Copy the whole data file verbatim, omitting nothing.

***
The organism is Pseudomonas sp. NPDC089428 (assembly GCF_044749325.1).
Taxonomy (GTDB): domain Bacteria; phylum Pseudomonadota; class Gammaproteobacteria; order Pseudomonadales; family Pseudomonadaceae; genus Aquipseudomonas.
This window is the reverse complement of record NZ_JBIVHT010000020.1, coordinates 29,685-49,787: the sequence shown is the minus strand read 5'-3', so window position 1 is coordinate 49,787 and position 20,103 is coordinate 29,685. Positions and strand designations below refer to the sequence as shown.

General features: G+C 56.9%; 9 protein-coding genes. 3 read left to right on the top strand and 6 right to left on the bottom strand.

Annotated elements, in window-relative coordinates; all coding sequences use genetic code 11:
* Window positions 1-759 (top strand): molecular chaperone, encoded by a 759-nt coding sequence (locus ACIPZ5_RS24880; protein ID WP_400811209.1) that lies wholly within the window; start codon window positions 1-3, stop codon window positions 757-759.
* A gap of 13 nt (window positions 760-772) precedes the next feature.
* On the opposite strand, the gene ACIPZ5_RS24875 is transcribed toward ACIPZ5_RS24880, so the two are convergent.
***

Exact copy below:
The organism is Pseudomonas sp. NPDC089428 (assembly GCF_044749325.1).
Taxonomy (GTDB): domain Bacteria; phylum Pseudomonadota; class Gammaproteobacteria; order Pseudomonadales; family Pseudomonadaceae; genus Aquipseudomonas.
This window is the reverse complement of record NZ_JBIVHT010000020.1, coordinates 29,685-49,787: the sequence shown is the minus strand read 5'-3', so window position 1 is coordinate 49,787 and position 20,103 is coordinate 29,685. Positions and strand designations below refer to the sequence as shown.

General features: G+C 56.9%; 9 protein-coding genes. 3 read left to right on the top strand and 6 right to left on the bottom strand.

Annotated elements, in window-relative coordinates; all coding sequences use genetic code 11:
* Window positions 1-759 (top strand): molecular chaperone, encoded by a 759-nt coding sequence (locus ACIPZ5_RS24880; protein ID WP_400811209.1) that lies wholly within the window; start codon window positions 1-3, stop codon window positions 757-759.
* A gap of 13 nt (window positions 760-772) precedes the next feature.
* On the opposite strand, the gene ACIPZ5_RS24875 is transcribed toward ACIPZ5_RS24880, so the two are convergent.